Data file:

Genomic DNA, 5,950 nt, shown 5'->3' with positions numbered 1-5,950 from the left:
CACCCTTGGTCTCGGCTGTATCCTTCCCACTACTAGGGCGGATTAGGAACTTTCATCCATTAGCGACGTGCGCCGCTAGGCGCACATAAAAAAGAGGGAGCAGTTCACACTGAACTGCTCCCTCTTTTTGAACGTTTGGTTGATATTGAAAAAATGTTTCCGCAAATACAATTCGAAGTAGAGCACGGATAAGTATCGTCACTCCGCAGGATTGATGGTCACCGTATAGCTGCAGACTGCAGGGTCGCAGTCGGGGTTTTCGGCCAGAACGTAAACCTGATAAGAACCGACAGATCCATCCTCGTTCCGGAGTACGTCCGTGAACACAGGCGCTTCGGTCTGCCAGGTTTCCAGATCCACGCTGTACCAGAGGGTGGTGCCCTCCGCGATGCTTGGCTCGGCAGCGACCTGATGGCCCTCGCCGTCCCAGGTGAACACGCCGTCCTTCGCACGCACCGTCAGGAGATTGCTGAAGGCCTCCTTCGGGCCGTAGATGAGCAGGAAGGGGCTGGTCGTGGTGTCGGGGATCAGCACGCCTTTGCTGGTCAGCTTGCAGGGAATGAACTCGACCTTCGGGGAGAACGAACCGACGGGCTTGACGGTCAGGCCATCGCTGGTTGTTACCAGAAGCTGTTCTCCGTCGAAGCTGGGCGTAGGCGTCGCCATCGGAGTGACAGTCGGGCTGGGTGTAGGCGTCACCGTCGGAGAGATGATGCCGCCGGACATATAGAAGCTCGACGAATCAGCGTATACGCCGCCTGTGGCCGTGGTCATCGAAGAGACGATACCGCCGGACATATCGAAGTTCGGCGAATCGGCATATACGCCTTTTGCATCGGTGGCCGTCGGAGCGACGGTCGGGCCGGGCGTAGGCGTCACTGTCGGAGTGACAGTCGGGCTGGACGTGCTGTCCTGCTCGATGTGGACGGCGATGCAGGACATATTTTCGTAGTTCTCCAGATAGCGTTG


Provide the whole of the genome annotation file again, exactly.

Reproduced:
Genomic DNA, 5,950 nt, shown 5'->3' with positions numbered 1-5,950 from the left:
CACCCTTGGTCTCGGCTGTATCCTTCCCACTACTAGGGCGGATTAGGAACTTTCATCCATTAGCGACGTGCGCCGCTAGGCGCACATAAAAAAGAGGGAGCAGTTCACACTGAACTGCTCCCTCTTTTTGAACGTTTGGTTGATATTGAAAAAATGTTTCCGCAAATACAATTCGAAGTAGAGCACGGATAAGTATCGTCACTCCGCAGGATTGATGGTCACCGTATAGCTGCAGACTGCAGGGTCGCAGTCGGGGTTTTCGGCCAGAACGTAAACCTGATAAGAACCGACAGATCCATCCTCGTTCCGGAGTACGTCCGTGAACACAGGCGCTTCGGTCTGCCAGGTTTCCAGATCCACGCTGTACCAGAGGGTGGTGCCCTCCGCGATGCTTGGCTCGGCAGCGACCTGATGGCCCTCGCCGTCCCAGGTGAACACGCCGTCCTTCGCACGCACCGTCAGGAGATTGCTGAAGGCCTCCTTCGGGCCGTAGATGAGCAGGAAGGGGCTGGTCGTGGTGTCGGGGATCAGCACGCCTTTGCTGGTCAGCTTGCAGGGAATGAACTCGACCTTCGGGGAGAACGAACCGACGGGCTTGACGGTCAGGCCATCGCTGGTTGTTACCAGAAGCTGTTCTCCGTCGAAGCTGGGCGTAGGCGTCGCCATCGGAGTGACAGTCGGGCTGGGTGTAGGCGTCACCGTCGGAGAGATGATGCCGCCGGACATATAGAAGCTCGACGAATCAGCGTATACGCCGCCTGTGGCCGTGGTCATCGAAGAGACGATACCGCCGGACATATCGAAGTTCGGCGAATCGGCATATACGCCTTTTGCATCGGTGGCCGTCGGAGCGACGGTCGGGCCGGGCGTAGGCGTCACTGTCGGAGTGACAGTCGGGCTGGACGTGCTGTCCTGCTCGATGTGGACGGCGATGCAGGACATATTTTCGTAGTTCTCCAGATAGCGTTG